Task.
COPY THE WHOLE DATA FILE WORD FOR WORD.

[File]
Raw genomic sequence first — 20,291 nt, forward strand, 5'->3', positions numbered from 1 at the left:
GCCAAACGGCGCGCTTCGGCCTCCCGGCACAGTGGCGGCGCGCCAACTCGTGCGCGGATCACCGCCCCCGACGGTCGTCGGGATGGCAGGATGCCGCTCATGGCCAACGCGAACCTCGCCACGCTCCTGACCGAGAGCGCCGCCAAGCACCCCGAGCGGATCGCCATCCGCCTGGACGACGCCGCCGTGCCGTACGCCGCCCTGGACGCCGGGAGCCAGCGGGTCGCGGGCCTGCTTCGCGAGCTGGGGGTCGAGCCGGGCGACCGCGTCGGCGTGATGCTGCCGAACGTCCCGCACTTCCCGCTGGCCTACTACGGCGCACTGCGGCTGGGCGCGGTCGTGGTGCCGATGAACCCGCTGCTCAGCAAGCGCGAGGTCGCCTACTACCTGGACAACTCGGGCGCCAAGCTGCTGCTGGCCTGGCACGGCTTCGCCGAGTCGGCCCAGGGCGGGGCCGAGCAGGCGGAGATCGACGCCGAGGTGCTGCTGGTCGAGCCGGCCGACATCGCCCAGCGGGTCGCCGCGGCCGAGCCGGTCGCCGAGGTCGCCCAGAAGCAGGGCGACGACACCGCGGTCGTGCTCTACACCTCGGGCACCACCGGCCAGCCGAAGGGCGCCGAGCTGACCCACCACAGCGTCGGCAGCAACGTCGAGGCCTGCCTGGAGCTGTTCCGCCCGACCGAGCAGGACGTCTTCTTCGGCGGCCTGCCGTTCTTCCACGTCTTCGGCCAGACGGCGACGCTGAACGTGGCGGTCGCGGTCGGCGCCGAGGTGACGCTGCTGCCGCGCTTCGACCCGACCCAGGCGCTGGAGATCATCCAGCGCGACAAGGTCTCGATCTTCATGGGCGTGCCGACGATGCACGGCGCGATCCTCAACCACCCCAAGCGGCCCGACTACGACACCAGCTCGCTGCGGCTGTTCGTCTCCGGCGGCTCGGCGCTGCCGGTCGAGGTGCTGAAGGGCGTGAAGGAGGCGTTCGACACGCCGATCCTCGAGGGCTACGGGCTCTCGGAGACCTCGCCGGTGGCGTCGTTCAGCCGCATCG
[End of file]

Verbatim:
Raw genomic sequence first — 20,291 nt, forward strand, 5'->3', positions numbered from 1 at the left:
GCCAAACGGCGCGCTTCGGCCTCCCGGCACAGTGGCGGCGCGCCAACTCGTGCGCGGATCACCGCCCCCGACGGTCGTCGGGATGGCAGGATGCCGCTCATGGCCAACGCGAACCTCGCCACGCTCCTGACCGAGAGCGCCGCCAAGCACCCCGAGCGGATCGCCATCCGCCTGGACGACGCCGCCGTGCCGTACGCCGCCCTGGACGCCGGGAGCCAGCGGGTCGCGGGCCTGCTTCGCGAGCTGGGGGTCGAGCCGGGCGACCGCGTCGGCGTGATGCTGCCGAACGTCCCGCACTTCCCGCTGGCCTACTACGGCGCACTGCGGCTGGGCGCGGTCGTGGTGCCGATGAACCCGCTGCTCAGCAAGCGCGAGGTCGCCTACTACCTGGACAACTCGGGCGCCAAGCTGCTGCTGGCCTGGCACGGCTTCGCCGAGTCGGCCCAGGGCGGGGCCGAGCAGGCGGAGATCGACGCCGAGGTGCTGCTGGTCGAGCCGGCCGACATCGCCCAGCGGGTCGCCGCGGCCGAGCCGGTCGCCGAGGTCGCCCAGAAGCAGGGCGACGACACCGCGGTCGTGCTCTACACCTCGGGCACCACCGGCCAGCCGAAGGGCGCCGAGCTGACCCACCACAGCGTCGGCAGCAACGTCGAGGCCTGCCTGGAGCTGTTCCGCCCGACCGAGCAGGACGTCTTCTTCGGCGGCCTGCCGTTCTTCCACGTCTTCGGCCAGACGGCGACGCTGAACGTGGCGGTCGCGGTCGGCGCCGAGGTGACGCTGCTGCCGCGCTTCGACCCGACCCAGGCGCTGGAGATCATCCAGCGCGACAAGGTCTCGATCTTCATGGGCGTGCCGACGATGCACGGCGCGATCCTCAACCACCCCAAGCGGCCCGACTACGACACCAGCTCGCTGCGGCTGTTCGTCTCCGGCGGCTCGGCGCTGCCGGTCGAGGTGCTGAAGGGCGTGAAGGAGGCGTTCGACACGCCGATCCTCGAGGGCTACGGGCTCTCGGAGACCTCGCCGGTGGCGTCGTTCAGCCGCATCG